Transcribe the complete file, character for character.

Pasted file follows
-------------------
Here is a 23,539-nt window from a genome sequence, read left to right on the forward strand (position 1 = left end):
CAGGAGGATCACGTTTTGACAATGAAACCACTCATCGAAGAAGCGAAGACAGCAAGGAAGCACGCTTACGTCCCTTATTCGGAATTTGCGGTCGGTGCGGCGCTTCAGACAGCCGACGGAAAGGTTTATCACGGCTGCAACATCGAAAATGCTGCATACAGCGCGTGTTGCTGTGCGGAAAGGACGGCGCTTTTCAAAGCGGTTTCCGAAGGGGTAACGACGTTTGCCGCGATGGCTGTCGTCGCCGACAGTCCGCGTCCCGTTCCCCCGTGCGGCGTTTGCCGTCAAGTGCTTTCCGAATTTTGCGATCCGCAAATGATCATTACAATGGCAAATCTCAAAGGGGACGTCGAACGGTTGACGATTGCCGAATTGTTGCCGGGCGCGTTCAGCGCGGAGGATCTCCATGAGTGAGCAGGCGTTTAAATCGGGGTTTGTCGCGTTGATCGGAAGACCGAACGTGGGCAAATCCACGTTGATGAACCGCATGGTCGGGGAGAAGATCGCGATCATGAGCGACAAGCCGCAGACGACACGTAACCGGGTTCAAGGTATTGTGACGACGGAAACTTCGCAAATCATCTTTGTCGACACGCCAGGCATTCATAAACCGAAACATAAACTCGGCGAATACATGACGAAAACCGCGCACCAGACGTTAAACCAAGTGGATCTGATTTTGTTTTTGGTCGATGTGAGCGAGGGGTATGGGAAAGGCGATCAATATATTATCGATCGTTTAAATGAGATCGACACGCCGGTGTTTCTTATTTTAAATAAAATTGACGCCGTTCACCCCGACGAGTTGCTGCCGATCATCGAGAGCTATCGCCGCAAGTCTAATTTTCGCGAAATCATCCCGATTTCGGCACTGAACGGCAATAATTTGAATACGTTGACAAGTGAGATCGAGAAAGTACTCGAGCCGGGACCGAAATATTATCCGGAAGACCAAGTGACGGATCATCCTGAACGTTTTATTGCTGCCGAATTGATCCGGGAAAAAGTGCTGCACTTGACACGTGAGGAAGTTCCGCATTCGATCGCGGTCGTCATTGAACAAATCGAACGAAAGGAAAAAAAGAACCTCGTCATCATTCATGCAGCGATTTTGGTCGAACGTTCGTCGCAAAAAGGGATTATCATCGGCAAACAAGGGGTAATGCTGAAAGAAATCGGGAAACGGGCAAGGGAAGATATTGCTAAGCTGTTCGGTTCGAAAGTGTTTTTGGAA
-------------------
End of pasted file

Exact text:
Here is a 23,539-nt window from a genome sequence, read left to right on the forward strand (position 1 = left end):
CAGGAGGATCACGTTTTGACAATGAAACCACTCATCGAAGAAGCGAAGACAGCAAGGAAGCACGCTTACGTCCCTTATTCGGAATTTGCGGTCGGTGCGGCGCTTCAGACAGCCGACGGAAAGGTTTATCACGGCTGCAACATCGAAAATGCTGCATACAGCGCGTGTTGCTGTGCGGAAAGGACGGCGCTTTTCAAAGCGGTTTCCGAAGGGGTAACGACGTTTGCCGCGATGGCTGTCGTCGCCGACAGTCCGCGTCCCGTTCCCCCGTGCGGCGTTTGCCGTCAAGTGCTTTCCGAATTTTGCGATCCGCAAATGATCATTACAATGGCAAATCTCAAAGGGGACGTCGAACGGTTGACGATTGCCGAATTGTTGCCGGGCGCGTTCAGCGCGGAGGATCTCCATGAGTGAGCAGGCGTTTAAATCGGGGTTTGTCGCGTTGATCGGAAGACCGAACGTGGGCAAATCCACGTTGATGAACCGCATGGTCGGGGAGAAGATCGCGATCATGAGCGACAAGCCGCAGACGACACGTAACCGGGTTCAAGGTATTGTGACGACGGAAACTTCGCAAATCATCTTTGTCGACACGCCAGGCATTCATAAACCGAAACATAAACTCGGCGAATACATGACGAAAACCGCGCACCAGACGTTAAACCAAGTGGATCTGATTTTGTTTTTGGTCGATGTGAGCGAGGGGTATGGGAAAGGCGATCAATATATTATCGATCGTTTAAATGAGATCGACACGCCGGTGTTTCTTATTTTAAATAAAATTGACGCCGTTCACCCCGACGAGTTGCTGCCGATCATCGAGAGCTATCGCCGCAAGTCTAATTTTCGCGAAATCATCCCGATTTCGGCACTGAACGGCAATAATTTGAATACGTTGACAAGTGAGATCGAGAAAGTACTCGAGCCGGGACCGAAATATTATCCGGAAGACCAAGTGACGGATCATCCTGAACGTTTTATTGCTGCCGAATTGATCCGGGAAAAAGTGCTGCACTTGACACGTGAGGAAGTTCCGCATTCGATCGCGGTCGTCATTGAACAAATCGAACGAAAGGAAAAAAAGAACCTCGTCATCATTCATGCAGCGATTTTGGTCGAACGTTCGTCGCAAAAAGGGATTATCATCGGCAAACAAGGGGTAATGCTGAAAGAAATCGGGAAACGGGCAAGGGAAGATATTGCTAAGCTGTTCGGTTCGAAAGTGTTTTTGGAA